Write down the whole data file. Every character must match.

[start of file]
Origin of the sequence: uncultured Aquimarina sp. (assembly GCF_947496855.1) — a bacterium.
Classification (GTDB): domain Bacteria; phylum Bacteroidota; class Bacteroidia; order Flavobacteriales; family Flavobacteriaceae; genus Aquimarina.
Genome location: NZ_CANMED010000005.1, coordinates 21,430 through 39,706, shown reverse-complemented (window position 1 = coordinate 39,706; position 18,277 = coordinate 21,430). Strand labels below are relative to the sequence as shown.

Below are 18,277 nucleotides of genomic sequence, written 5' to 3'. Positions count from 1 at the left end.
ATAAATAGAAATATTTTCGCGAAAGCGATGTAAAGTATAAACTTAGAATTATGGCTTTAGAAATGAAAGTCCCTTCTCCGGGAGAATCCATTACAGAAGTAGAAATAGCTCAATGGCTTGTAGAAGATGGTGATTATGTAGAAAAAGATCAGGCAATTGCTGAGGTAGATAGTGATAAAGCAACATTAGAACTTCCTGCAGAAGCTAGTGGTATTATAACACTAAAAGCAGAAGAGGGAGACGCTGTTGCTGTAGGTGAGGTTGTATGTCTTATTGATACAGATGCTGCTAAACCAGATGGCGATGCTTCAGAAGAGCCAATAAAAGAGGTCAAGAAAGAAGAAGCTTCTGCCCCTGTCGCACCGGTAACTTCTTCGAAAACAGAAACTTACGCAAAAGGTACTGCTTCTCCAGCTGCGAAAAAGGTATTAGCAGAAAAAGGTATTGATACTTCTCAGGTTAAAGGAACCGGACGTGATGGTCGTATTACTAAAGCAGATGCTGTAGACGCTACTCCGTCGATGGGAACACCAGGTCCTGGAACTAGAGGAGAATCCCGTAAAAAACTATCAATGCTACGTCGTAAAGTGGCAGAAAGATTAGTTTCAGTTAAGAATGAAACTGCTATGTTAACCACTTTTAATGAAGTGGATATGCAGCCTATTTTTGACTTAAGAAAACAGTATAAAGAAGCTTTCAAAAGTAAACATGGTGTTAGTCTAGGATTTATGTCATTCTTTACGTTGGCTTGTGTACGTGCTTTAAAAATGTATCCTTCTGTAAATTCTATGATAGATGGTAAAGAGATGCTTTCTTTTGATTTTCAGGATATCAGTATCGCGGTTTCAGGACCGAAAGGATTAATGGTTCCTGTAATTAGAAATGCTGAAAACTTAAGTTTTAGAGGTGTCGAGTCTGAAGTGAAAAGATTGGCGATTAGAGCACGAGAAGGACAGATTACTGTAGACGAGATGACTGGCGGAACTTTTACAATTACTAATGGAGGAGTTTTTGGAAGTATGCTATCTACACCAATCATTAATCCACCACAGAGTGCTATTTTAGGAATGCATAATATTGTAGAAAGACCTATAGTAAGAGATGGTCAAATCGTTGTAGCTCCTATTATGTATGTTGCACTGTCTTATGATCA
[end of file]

Origin of the sequence: uncultured Aquimarina sp. (assembly GCF_947496855.1) — a bacterium.
Classification (GTDB): domain Bacteria; phylum Bacteroidota; class Bacteroidia; order Flavobacteriales; family Flavobacteriaceae; genus Aquimarina.
Genome location: NZ_CANMED010000005.1, coordinates 21,430 through 39,706, shown reverse-complemented (window position 1 = coordinate 39,706; position 18,277 = coordinate 21,430). Strand labels below are relative to the sequence as shown.

Below are 18,277 nucleotides of genomic sequence, written 5' to 3'. Positions count from 1 at the left end.
ATAAATAGAAATATTTTCGCGAAAGCGATGTAAAGTATAAACTTAGAATTATGGCTTTAGAAATGAAAGTCCCTTCTCCGGGAGAATCCATTACAGAAGTAGAAATAGCTCAATGGCTTGTAGAAGATGGTGATTATGTAGAAAAAGATCAGGCAATTGCTGAGGTAGATAGTGATAAAGCAACATTAGAACTTCCTGCAGAAGCTAGTGGTATTATAACACTAAAAGCAGAAGAGGGAGACGCTGTTGCTGTAGGTGAGGTTGTATGTCTTATTGATACAGATGCTGCTAAACCAGATGGCGATGCTTCAGAAGAGCCAATAAAAGAGGTCAAGAAAGAAGAAGCTTCTGCCCCTGTCGCACCGGTAACTTCTTCGAAAACAGAAACTTACGCAAAAGGTACTGCTTCTCCAGCTGCGAAAAAGGTATTAGCAGAAAAAGGTATTGATACTTCTCAGGTTAAAGGAACCGGACGTGATGGTCGTATTACTAAAGCAGATGCTGTAGACGCTACTCCGTCGATGGGAACACCAGGTCCTGGAACTAGAGGAGAATCCCGTAAAAAACTATCAATGCTACGTCGTAAAGTGGCAGAAAGATTAGTTTCAGTTAAGAATGAAACTGCTATGTTAACCACTTTTAATGAAGTGGATATGCAGCCTATTTTTGACTTAAGAAAACAGTATAAAGAAGCTTTCAAAAGTAAACATGGTGTTAGTCTAGGATTTATGTCATTCTTTACGTTGGCTTGTGTACGTGCTTTAAAAATGTATCCTTCTGTAAATTCTATGATAGATGGTAAAGAGATGCTTTCTTTTGATTTTCAGGATATCAGTATCGCGGTTTCAGGACCGAAAGGATTAATGGTTCCTGTAATTAGAAATGCTGAAAACTTAAGTTTTAGAGGTGTCGAGTCTGAAGTGAAAAGATTGGCGATTAGAGCACGAGAAGGACAGATTACTGTAGACGAGATGACTGGCGGAACTTTTACAATTACTAATGGAGGAGTTTTTGGAAGTATGCTATCTACACCAATCATTAATCCACCACAGAGTGCTATTTTAGGAATGCATAATATTGTAGAAAGACCTATAGTAAGAGATGGTCAAATCGTTGTAGCTCCTATTATGTATGTTGCACTGTCTTATGATCA